Happy Birthday, Robert Resnick
Robert Resnick, physics textbook author extraordinaire, was born 100 years ago last Wednesday (January 11, 1923). A Rensselaer Polytechnic Institute website states
Robert Resnick is professor emeritus at Rensselaer and the former Edward P. Hamilton Distinguished Professor of Science Education, 1974–93. Together with his co-author David Halliday, he revolutionized physics education with their now famous textbook on general physics, still one of the most highly regarded texts in the field today.
He is author or co-author of seven physics textbooks, which appear in 15 editions and more than 47 languages.
Resnick introduced Rensselaer’s interdisciplinary science curriculum in 1973 and was its chair for 15 years. He was awarded the American Association of Physics Teachers’ highest honor, the Oersted Medal, in 1975, and served as its president, 1986–90. A Distinguished Service Citation issued in 1967 by the association said, “Few physicists have had greater or more direct influence on undergraduate physics students than has Robert Resnick.”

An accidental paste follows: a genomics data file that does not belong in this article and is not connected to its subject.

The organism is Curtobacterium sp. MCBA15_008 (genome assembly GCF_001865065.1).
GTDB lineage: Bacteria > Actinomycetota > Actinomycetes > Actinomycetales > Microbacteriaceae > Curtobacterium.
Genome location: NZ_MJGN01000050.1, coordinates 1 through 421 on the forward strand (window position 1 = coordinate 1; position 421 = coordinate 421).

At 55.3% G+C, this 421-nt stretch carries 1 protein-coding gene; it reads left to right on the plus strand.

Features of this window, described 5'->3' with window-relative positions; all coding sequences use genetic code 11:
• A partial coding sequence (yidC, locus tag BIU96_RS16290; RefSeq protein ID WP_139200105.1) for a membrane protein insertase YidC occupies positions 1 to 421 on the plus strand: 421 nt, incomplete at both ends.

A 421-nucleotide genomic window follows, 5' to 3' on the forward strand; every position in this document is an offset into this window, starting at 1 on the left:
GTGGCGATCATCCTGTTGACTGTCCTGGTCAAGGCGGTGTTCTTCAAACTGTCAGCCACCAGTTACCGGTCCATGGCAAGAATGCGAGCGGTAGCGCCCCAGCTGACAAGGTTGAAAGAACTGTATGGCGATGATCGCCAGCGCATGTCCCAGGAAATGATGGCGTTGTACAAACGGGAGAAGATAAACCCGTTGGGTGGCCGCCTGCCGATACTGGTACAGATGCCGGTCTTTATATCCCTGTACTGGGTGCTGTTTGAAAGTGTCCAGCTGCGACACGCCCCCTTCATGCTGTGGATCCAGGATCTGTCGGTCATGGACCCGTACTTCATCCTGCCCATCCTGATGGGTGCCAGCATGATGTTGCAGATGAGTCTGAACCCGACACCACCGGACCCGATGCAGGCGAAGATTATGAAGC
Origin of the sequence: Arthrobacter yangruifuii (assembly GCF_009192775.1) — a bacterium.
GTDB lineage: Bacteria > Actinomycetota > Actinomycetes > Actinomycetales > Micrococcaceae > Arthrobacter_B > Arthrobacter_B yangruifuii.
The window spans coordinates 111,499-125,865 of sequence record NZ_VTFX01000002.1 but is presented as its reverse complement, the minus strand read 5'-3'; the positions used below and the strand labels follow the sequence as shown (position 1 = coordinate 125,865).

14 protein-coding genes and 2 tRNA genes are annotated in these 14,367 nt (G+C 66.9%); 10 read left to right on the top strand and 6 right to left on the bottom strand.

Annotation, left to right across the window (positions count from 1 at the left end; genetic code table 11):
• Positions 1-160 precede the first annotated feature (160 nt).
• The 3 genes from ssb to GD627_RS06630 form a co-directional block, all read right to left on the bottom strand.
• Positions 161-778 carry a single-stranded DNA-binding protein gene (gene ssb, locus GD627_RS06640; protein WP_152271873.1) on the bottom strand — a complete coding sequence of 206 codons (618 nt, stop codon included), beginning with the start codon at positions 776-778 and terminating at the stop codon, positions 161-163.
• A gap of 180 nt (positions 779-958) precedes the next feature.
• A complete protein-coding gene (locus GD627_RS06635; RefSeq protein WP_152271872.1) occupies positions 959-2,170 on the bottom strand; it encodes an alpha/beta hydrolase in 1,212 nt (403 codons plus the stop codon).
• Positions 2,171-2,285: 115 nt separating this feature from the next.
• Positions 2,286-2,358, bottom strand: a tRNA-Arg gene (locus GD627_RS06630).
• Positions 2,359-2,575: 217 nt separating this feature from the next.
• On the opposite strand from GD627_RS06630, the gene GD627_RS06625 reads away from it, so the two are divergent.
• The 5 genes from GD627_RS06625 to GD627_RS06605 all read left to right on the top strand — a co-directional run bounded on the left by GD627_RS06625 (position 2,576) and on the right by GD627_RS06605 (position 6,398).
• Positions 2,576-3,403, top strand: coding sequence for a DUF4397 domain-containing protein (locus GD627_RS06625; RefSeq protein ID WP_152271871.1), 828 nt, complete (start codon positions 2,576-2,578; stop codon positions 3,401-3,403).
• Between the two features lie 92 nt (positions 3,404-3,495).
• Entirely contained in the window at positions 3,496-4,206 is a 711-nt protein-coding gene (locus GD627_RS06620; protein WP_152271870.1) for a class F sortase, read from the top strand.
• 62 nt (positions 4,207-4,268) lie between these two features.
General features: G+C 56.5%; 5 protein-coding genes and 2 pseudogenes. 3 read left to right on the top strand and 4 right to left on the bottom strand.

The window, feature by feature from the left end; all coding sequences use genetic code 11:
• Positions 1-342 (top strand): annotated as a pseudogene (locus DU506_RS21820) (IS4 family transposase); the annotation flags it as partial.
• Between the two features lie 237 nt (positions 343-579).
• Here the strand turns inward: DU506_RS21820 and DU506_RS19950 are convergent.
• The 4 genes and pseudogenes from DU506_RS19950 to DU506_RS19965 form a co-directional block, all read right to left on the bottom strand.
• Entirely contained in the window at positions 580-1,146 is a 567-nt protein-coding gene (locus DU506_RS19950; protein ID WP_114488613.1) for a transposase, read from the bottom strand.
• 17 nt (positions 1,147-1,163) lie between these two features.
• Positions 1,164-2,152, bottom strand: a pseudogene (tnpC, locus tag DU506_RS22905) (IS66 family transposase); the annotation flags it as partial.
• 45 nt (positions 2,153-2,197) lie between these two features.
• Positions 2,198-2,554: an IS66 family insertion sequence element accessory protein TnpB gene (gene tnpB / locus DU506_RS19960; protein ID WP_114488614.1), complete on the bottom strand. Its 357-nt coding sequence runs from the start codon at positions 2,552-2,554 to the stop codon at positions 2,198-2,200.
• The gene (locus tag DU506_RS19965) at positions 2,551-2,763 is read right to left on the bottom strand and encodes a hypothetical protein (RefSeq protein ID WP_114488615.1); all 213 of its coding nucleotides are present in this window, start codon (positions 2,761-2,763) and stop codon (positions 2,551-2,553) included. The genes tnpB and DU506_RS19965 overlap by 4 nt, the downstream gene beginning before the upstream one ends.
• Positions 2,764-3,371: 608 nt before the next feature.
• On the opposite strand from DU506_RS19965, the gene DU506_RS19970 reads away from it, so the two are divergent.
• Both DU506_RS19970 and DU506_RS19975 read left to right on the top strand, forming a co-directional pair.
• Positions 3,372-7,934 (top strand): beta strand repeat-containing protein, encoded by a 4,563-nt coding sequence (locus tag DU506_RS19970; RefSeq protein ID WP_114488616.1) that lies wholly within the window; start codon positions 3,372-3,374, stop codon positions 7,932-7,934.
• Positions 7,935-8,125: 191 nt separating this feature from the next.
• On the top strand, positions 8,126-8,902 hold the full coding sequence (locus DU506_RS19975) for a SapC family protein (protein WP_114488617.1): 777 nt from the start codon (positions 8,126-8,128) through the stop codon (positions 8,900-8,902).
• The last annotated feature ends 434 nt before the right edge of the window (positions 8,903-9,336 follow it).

Rensselaer named its Robert Resnick Center for Physics Education in his honor.
In Intermediate Physics for Medicine and Biology, Russ Hobbie and I cite Resnick’s famous introductory physics book with Halliday once, but we cite his modern physics textbook — Quantum Physics of Atoms, Molecules, Solids, Nuclei, and Particles — with Robert Eisberg many times. In fact, in IPMB we reproduce (with permission) five of Eisberg and Resnick’s figures. I remember studying from their textbook as an undergraduate physics major at the University of Kansas.
Resnick died nine years ago (January 29, 2014). To learn more about his remarkable life, you can read his obituary in Physics Today.
Happy 100th birthday, Robert Resnick. We miss ya.
Originally published at http://hobbieroth.blogspot.com.